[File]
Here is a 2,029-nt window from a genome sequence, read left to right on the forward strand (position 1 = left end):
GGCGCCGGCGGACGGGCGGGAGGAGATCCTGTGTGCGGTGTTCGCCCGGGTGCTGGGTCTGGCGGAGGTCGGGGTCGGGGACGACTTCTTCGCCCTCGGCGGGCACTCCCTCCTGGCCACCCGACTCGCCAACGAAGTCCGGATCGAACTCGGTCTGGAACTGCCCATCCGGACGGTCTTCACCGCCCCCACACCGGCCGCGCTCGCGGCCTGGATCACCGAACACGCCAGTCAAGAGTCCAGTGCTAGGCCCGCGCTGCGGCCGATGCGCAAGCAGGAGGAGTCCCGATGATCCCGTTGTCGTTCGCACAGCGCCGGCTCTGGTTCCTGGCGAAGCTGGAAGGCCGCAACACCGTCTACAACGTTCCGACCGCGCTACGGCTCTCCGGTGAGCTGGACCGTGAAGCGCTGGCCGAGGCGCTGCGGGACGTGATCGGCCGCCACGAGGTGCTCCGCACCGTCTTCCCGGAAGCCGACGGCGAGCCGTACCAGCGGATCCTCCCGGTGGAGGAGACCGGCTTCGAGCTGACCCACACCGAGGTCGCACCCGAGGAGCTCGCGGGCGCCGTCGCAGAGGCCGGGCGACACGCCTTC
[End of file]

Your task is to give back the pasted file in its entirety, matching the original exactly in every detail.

Here is a 2,029-nt window from a genome sequence, read left to right on the forward strand (position 1 = left end):
GGCGCCGGCGGACGGGCGGGAGGAGATCCTGTGTGCGGTGTTCGCCCGGGTGCTGGGTCTGGCGGAGGTCGGGGTCGGGGACGACTTCTTCGCCCTCGGCGGGCACTCCCTCCTGGCCACCCGACTCGCCAACGAAGTCCGGATCGAACTCGGTCTGGAACTGCCCATCCGGACGGTCTTCACCGCCCCCACACCGGCCGCGCTCGCGGCCTGGATCACCGAACACGCCAGTCAAGAGTCCAGTGCTAGGCCCGCGCTGCGGCCGATGCGCAAGCAGGAGGAGTCCCGATGATCCCGTTGTCGTTCGCACAGCGCCGGCTCTGGTTCCTGGCGAAGCTGGAAGGCCGCAACACCGTCTACAACGTTCCGACCGCGCTACGGCTCTCCGGTGAGCTGGACCGTGAAGCGCTGGCCGAGGCGCTGCGGGACGTGATCGGCCGCCACGAGGTGCTCCGCACCGTCTTCCCGGAAGCCGACGGCGAGCCGTACCAGCGGATCCTCCCGGTGGAGGAGACCGGCTTCGAGCTGACCCACACCGAGGTCGCACCCGAGGAGCTCGCGGGCGCCGTCGCAGAGGCCGGGCGACACGCCTTC